NYC District 3 Green Schools: How 6 People Changed the Way Mighty NYC Looks at Trash

People often wonder what they, as individuals, can really do to help the environment and to create change. Most give up soon after formulating the thought, because they think, there is nothing they can do. But they are so WRONG.

We were treated yesterday at the Greenburgh Nature Center  to a fabulous presentation about how 6 caring individuals from NYC schools made a HUGE difference. They started a composting pilot in 2012 in 8 NYC public schools – a pilot that wound up being adopted by the City in September 2012 and expanded to – currently – over 450 schools, with plans to eventually expand to all 1,800 NYC public schools.

And that -of course- is sending a shock wave through the country. Suddenly other school districts are waking up to the fact that the waste they create in the schools, their usage of EPS trays, because they are “cheap” is not longer acceptable. If the largest school district can make changes, so can……..no….must they.

Emily Fano of D3 Green Schools
Emily Fano of D3 Green Schools

These parents started in 2009  by meeting monthly with a “green support group” of sorts called the District 3 Green Schools Group.  (Check them out at greenschoolsny.com)  At the meetings they shared strategies for starting classroom and cafeteria recycling programs, energy conservation programs, fundraising by selling  waste-free lunch products, and school gardens and rooftop greenhouses.  Several of the D3 schools had PTA funded compostable trays to replace the DOE-issued Styrofoam trays because of concerns the trays leached toxic chemicals into the food and because of the disposal nightmare they cause.  This was what started their focus on trying to figure out how to compost the trays, which later developed into the tray and food waste pilot of 2012.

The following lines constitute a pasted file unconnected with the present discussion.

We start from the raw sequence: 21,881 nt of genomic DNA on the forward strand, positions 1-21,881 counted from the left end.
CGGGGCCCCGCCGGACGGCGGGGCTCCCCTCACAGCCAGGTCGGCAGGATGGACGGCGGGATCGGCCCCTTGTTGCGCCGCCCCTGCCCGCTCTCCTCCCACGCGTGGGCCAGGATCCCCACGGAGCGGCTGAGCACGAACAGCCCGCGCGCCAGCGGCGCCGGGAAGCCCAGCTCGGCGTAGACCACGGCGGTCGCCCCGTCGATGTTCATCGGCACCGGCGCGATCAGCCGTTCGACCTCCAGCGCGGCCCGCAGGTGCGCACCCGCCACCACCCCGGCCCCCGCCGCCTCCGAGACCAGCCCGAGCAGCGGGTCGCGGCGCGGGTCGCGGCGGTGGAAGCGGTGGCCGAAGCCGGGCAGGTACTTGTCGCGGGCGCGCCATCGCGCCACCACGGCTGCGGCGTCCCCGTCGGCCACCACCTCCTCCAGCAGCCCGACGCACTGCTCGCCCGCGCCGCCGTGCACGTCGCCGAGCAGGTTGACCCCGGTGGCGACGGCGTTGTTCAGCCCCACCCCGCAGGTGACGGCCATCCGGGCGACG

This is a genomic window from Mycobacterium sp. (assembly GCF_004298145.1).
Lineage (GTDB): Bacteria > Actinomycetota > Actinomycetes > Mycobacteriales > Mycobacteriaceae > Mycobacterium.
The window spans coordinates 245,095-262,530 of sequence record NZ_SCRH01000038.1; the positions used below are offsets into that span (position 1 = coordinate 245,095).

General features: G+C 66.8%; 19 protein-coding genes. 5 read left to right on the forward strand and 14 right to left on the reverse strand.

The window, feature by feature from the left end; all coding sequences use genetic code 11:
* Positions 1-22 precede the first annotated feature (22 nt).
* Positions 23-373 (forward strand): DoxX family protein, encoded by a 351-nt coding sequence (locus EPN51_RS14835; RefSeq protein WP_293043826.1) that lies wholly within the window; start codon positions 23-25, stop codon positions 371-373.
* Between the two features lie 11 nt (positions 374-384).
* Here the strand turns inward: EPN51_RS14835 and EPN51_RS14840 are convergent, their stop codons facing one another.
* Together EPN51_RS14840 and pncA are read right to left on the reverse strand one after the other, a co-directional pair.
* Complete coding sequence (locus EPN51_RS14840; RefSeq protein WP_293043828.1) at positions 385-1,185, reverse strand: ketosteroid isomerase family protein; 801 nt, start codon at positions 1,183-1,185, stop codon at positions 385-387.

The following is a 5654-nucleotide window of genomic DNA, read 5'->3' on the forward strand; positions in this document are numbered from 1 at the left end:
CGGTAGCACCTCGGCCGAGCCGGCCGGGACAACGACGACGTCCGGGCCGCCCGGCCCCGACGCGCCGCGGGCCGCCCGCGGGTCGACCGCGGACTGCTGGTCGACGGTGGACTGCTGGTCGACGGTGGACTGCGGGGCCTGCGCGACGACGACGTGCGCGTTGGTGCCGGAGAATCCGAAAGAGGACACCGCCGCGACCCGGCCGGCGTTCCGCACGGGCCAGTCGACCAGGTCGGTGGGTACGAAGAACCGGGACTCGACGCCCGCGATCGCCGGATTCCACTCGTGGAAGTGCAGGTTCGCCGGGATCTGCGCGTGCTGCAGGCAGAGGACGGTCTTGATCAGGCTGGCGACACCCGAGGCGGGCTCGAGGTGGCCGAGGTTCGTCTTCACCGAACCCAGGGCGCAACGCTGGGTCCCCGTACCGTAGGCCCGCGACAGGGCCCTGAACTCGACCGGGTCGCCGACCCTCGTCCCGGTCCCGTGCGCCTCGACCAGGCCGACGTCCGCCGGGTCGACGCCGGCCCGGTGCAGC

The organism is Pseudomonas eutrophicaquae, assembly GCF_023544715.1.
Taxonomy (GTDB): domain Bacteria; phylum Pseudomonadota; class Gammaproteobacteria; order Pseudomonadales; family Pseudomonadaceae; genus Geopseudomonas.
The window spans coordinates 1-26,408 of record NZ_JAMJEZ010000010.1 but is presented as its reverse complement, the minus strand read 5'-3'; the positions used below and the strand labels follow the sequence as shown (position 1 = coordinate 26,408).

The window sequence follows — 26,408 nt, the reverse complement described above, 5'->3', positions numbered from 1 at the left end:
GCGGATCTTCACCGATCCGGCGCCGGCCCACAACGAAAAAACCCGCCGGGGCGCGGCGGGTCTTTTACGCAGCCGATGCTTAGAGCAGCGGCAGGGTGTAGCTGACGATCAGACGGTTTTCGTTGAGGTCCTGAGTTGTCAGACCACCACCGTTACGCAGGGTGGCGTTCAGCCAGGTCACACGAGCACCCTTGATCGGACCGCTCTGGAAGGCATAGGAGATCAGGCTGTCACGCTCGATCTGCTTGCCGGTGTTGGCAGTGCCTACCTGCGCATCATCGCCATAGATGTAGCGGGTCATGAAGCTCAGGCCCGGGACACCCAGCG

The school lunch recycling program, started parallel in New Rochelle in 2010 is also gaining traction fast in Westchester, however to take it to the level that the NYC D3 parents have managed, it will take high level administrative support.

Right now the program is in 7 school districts with a total of 22 schools, To make this program work, many moving parts have to be adjusted. But it all starts with a single engaged person!

So, every one of us can make a difference. Who knows what river YOU will be creating.

Thank you Emily Fano, Lisa Maller and Jennifer Prescott for sharing your story with us.

 

 

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